The shepherds, we are told, were keeping "night watch" over their flocks when the angels came to announce the good news of salvation. That's what it can feel like, being a believer in today's world... darkness all around and the call to duty, to watch and protect what is vulnerable and valuable. We search for and practice: peace in an increasingly hostile world; forgiveness when others hold grudges; simplicity while all around us there is spending and accumulating; concern for the needy whom society marginates and government policies neglect; frugality while our nation uses resources as if there were no tomorrow. We keep "night watch."
The story of Christ's birth reveals disruption and discomfort: the suspect pregnancy; a young couple forced to travel close to the expected birth date and an awkward setting for the delivery. These details show what will be true in the rest of Jesus' life.
There is no room in the inn and this foretells that he will be rejected. The shepherds, the lowest class of people in this society, are the first to hear about his birth; Jesus will spend his life reaching out to the outcast. The manger was the place food was placed for the animals; the Eucharist will feed us with food for travelers, the displaced and those who hunger for God's peace in their lives. The Christmas story speaks to all who feel like outsiders and are having trouble keeping the loose ends of their lives from unraveling.
As we are touched once again by the mystery of Christmas, we should try to be more fully aware of the many ways that God continues to visit us, to touch us, to announce good news to us.
He comes in unexpected disguises, in strange circumstances, using unusual people and places. So often we do not recognize His coming into our lives. We see only the surface, the obvious. And we miss the opportunity to experience the nearness of our God.
We are told that those who witnessed the birth of this baby were amazed at the signs they saw. That should be the same attitude we bring to the Christmas holydays ...one of wonder and surprise. If we truly keep "Christ in our hearts" then we shouldn't need to worry about "Keeping Christ in Christmas." We should learn again to recognize the presence of God in the ordinary people and things around us ...in the innocence of our infants, in the questioning of our seven-year olds, in the energy and restlessness of our teenagers, in the silent embrace of lovers, in the courage and generosity of the young-married, in the freedom and dedication of single adults, in the wisdom and patience of parents, in the virtuosity of artists, in the industrious creativity of the business person, in the gifted hands, hearts and minds of those in the medical professions, in the fascinating agility of legal minds, in the peaceful strength of the aging, and in the quiet resignation of the suffering.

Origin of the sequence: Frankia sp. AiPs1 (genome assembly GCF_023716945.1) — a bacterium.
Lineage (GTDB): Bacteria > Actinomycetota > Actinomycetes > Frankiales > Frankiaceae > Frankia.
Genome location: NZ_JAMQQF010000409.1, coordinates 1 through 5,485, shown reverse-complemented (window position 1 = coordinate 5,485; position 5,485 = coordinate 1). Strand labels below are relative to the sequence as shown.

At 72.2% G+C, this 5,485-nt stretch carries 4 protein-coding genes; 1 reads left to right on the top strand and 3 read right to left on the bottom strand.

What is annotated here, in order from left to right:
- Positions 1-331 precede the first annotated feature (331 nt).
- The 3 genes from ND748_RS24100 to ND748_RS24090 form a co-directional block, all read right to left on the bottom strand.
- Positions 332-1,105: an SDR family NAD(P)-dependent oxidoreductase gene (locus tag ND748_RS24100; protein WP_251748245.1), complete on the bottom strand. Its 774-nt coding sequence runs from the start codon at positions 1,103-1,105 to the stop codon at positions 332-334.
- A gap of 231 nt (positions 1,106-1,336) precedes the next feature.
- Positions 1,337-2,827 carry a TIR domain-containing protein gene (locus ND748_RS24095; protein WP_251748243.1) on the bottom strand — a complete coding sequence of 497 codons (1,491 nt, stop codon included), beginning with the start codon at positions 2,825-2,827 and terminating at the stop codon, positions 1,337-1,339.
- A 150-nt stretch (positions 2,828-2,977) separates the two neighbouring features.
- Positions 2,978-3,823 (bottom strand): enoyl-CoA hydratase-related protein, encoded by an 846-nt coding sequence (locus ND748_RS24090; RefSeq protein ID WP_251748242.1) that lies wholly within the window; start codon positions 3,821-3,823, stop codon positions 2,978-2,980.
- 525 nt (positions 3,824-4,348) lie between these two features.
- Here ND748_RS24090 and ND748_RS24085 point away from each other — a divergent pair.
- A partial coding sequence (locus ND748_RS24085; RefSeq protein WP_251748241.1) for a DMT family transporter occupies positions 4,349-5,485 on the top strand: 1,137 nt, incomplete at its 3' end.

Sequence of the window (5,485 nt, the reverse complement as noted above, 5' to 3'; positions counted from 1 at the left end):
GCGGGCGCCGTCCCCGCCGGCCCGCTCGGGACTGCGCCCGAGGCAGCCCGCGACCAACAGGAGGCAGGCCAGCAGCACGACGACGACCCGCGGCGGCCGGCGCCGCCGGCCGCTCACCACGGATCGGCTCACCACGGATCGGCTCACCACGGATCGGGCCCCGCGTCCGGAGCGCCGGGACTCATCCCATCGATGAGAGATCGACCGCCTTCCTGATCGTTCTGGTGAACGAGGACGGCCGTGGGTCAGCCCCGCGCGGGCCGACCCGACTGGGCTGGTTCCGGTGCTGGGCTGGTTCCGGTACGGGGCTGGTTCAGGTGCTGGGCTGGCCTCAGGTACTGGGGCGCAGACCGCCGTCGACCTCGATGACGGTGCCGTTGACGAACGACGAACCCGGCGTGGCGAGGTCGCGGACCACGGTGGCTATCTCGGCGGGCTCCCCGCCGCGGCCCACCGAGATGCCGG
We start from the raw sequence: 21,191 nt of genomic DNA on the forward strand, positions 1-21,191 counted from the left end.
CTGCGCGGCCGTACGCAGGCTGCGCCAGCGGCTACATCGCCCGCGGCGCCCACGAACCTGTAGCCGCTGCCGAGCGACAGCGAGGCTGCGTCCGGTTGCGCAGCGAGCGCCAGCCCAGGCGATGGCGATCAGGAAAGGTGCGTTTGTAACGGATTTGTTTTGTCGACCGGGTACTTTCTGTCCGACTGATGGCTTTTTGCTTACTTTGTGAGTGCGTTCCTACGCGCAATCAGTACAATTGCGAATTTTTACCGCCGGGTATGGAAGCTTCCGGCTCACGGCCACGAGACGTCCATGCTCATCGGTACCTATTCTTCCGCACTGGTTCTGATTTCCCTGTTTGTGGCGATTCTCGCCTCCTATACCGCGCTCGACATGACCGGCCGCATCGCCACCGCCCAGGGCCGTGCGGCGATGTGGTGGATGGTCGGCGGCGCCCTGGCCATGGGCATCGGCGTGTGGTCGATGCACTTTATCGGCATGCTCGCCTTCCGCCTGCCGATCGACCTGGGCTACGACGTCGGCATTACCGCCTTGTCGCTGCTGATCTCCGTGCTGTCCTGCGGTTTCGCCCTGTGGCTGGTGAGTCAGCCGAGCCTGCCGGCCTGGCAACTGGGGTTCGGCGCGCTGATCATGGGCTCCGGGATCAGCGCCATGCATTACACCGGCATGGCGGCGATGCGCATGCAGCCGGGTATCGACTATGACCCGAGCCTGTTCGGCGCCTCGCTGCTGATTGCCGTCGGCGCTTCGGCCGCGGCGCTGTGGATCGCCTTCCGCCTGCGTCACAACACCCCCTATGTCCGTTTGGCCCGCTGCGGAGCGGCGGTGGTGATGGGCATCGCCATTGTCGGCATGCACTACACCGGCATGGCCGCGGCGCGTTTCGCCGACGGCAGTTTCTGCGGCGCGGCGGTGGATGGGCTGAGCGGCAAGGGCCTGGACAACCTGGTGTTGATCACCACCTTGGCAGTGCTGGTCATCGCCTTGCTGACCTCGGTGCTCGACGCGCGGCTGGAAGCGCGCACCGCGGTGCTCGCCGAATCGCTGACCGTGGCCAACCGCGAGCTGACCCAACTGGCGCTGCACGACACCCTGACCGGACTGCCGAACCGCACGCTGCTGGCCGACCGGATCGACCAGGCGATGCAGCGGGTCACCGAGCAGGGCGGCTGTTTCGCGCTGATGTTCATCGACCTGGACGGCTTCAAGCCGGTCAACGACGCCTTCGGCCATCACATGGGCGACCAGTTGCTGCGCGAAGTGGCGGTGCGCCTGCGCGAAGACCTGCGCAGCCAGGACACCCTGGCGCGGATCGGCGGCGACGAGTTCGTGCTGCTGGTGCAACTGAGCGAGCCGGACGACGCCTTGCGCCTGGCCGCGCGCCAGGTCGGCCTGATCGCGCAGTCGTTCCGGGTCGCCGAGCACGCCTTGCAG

We, too, keep watch by night. So much of the darkness and despair of the world comes from the sense of the absence God. We think He does not care; He does not hear our cries; He does not feel our pain. We so easily miss the moments of His rebirth in our lives.
Christmas is such a powerful, intimate reminder that, once we believe, we are never alone. Once we accept the miracle of God-made-man, then every facet of human life takes on a new dimension ...a Jesus-dimension. Everything is touched by His spirit of love, of peace, of hope. Only then will the words of Isaiah take meaning: "The people who walked in darkness, have seen a great light!"
The ancient story that is forever new breaks once again upon our restless world, and because the Word has been made flesh we are remade, lifted up, revived. Our distant, faceless, timeless God has taken a mortal body as His own. He has entered our time and come to our place. He has grown up among us, learned our language, played our games, sang our songs, shared our pain and sorrow, and embraced to the full our human fellowship.
The eternal Word needed to be spoken on our tongue. We needed someone heaven-sent to teach us to dare to call God "Abba, Father." The word "love" had to be translated in terms that the simplest one among us could understand: compassion, mercy, and forgiveness. Jesus gave new meaning to the words "brother", "sister," "neighbor," "prodigal," "Samaritan." He shocked the world of the self-righteous by suggesting that the poor, the lepers, the prostitutes and the tax collectors would the very first to enter the kingdom of God. He tossed the pearl of forgiveness and hope to adulteresses and thieves. And He added the word "resurrection" to the vocabulary of faith.
The Word became flesh... and all flesh is transformed. The glory of God is lavished like golden sunshine on an infant in a manger, on shepherds, on Wiseman from the East...and all humanity understands better what it means to be stamped with the image of God.
In the quiet and promise of Christmas we rediscover the incredible power of God's love. We realize once again that He continues to be present to us, that He is aware of our needs, concerned for our pain and our sorrow. He is as near as our very breath, within us, around us. Christmas is a journey of the heart.